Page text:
The newest entry into the scene of Greek restaurants Miami, and a welcome one at that, is Skorpios, named after the private island owned by the late Greek shipping billionaire Aristotle Onassis. Skorpios is like a Greek taverna – casual, friendly, made for socializing and sharing dishes. The floors and walls are decorated with terracotta and mosaic tiles, and the tables are rough hewn wood. Centerpiece of the décor is a dramatic 13 foot Hammerhead shark mounted on the wall. There’s outdoor seating as well.
Lovers of Mandolin will be pleased to hear that The Executive Chef is Erhan Ozkaya who helmed the kitchen of the Buena Vista restaurant for several years. The hallmark of the restaurant is quality ingredients, especially the fish and seafood, and a homestyle preparation. There’s a solid selection of hot and cold mezzes (like Greek tapas) including baba ghanoush, tzatziki, marinated red peppers and feta cheese, perfectly fried fish croquettes, and hummus with oven baked lamb.
A standout were the langoustines, among the best I’ve had in Miami. They tasted like they were just off the boat, meaty, and grilled to perfection. Also exceptional was the seabream, a whole fish butterflied to reveal the snow white flesh that was expertly garnished with ribbons of olive oil, lemon, and oregano. There’s a good selection of fish ranging from seabass and seabream to mackerel, striped bass, and red mullet. All are flown in fresh from the Mediterranean.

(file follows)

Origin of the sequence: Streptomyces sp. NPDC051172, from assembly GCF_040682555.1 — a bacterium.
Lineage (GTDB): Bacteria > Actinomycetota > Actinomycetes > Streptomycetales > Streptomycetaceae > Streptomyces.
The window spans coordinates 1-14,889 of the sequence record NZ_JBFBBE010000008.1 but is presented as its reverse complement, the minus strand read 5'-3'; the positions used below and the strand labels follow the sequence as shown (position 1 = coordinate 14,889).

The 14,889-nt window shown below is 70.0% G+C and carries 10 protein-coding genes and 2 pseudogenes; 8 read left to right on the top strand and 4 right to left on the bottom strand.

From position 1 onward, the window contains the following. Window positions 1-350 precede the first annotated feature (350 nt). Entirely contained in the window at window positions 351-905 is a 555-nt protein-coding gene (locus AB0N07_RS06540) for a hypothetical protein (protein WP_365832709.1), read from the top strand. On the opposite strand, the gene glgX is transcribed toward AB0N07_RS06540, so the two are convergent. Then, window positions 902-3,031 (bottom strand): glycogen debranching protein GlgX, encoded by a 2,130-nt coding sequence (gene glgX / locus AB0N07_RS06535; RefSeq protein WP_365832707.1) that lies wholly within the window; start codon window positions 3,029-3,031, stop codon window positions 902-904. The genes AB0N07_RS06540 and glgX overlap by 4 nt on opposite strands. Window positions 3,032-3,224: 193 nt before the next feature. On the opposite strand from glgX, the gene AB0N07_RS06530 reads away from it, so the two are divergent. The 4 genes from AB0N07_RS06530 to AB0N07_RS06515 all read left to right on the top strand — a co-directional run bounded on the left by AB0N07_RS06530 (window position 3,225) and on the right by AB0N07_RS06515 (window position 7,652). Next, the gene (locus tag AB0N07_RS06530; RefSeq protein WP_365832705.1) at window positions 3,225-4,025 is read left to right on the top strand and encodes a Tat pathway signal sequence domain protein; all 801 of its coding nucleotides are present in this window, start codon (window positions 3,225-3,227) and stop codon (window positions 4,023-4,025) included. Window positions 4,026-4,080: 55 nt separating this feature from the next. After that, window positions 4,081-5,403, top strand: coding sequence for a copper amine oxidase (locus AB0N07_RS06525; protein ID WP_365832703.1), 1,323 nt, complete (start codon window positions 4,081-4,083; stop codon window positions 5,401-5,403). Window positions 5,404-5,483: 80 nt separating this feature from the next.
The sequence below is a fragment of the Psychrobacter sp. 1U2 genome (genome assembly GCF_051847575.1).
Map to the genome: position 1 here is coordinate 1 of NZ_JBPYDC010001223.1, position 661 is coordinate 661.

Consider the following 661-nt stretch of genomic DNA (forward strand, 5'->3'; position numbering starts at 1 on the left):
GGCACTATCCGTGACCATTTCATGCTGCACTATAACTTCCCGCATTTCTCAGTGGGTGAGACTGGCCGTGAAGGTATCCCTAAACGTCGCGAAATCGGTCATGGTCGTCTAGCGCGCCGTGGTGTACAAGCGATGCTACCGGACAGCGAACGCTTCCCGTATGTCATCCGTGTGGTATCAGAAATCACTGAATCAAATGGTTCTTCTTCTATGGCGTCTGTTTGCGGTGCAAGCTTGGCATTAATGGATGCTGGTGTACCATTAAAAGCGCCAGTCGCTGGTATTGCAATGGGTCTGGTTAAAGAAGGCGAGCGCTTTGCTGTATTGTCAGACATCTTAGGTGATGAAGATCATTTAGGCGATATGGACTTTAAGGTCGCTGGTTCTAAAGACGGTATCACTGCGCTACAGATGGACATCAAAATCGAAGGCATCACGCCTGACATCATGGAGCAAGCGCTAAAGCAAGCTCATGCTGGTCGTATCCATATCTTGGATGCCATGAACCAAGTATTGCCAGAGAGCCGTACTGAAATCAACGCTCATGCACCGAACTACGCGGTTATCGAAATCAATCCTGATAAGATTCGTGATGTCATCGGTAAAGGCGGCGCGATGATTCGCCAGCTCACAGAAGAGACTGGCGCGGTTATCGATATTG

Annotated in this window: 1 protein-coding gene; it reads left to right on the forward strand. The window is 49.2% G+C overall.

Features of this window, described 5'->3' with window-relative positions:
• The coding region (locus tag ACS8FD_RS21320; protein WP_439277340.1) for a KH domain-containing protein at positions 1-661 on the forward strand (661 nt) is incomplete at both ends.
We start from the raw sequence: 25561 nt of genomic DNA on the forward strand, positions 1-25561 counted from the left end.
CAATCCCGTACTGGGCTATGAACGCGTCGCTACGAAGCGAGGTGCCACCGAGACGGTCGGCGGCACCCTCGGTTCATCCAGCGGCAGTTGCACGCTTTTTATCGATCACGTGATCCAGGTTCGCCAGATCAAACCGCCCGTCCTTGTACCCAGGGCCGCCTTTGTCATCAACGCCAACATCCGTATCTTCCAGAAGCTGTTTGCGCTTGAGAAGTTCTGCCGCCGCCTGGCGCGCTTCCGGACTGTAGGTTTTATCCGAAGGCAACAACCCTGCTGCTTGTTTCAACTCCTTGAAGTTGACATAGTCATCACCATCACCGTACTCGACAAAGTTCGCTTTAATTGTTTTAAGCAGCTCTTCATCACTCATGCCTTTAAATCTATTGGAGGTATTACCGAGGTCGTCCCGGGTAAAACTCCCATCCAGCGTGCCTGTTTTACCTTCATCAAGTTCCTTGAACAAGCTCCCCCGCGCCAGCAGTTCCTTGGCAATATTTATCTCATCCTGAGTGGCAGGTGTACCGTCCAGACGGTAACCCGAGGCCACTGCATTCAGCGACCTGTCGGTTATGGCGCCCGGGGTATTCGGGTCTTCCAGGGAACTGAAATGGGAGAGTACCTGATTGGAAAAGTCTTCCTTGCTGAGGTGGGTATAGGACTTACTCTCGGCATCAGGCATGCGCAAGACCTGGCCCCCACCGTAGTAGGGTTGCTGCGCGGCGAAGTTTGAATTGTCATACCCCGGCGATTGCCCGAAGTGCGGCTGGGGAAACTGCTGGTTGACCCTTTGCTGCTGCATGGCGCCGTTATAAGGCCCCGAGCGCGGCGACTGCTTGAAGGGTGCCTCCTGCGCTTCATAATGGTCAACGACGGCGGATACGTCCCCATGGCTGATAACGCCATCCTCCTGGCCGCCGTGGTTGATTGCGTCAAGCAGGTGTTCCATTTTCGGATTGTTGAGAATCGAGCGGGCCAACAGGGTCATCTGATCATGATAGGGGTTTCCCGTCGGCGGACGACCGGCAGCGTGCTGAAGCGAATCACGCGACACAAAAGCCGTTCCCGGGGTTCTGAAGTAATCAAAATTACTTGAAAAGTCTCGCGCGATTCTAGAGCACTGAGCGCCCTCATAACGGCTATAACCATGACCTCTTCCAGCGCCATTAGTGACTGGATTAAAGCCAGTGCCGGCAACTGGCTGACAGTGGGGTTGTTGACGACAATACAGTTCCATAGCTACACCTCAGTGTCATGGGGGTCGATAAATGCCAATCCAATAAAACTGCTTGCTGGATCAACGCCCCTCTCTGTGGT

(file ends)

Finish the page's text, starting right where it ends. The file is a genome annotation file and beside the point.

Another highlight is the grilled octopus, a dramatic presentation, served whole on a wooden plank, speared in the center with a knife. One of my favorite Greek dishes is braised lamb shank, here so meltingly tender it falls off the bone, and flavorful. It’s accompanied by bulgur rice (cracked wheat).
Non fish lovers can also opt for lamb or chicken kebabs in a pita and served with grilled vegetables and eggplant salad, or a selection of bean dishes.
Finish off the meal with indulgent house made baklava with ice cream, yogurt with berries and pistachios, fresh strawberry granite, or oven baked cheese pastry with kadaifi, rose water and pistachios.
Appetizers average $9; entrees in the low thirties; kebabs, $18; and desserts, $10.
Wine, a 6 ounce pour, starts at $10 a glass and $42 a bottle.There’s a good selection of Greek wines, liqueurs and even a Greek mojito with the special Greek ingredient — FOS Mastiha which comes from the Mastik tree in Greece.
This being located in Midtown with a serious happy hour crowd, Skorpios offers a good one from 4 to 8 p.m. — drinks and hot mezzes are half off, and cold mezzes are $5. There’s a very appealing lunch special as well which I definitely plan to try — $29 for three courses from 11:30 to 4 pm. (after all, in Greece they don’t start lunch before 2 p.m.)
Valet parking is offered Wednesday through Sunday; lunch, $5 and dinner, $8.
Photography by William Oberheiser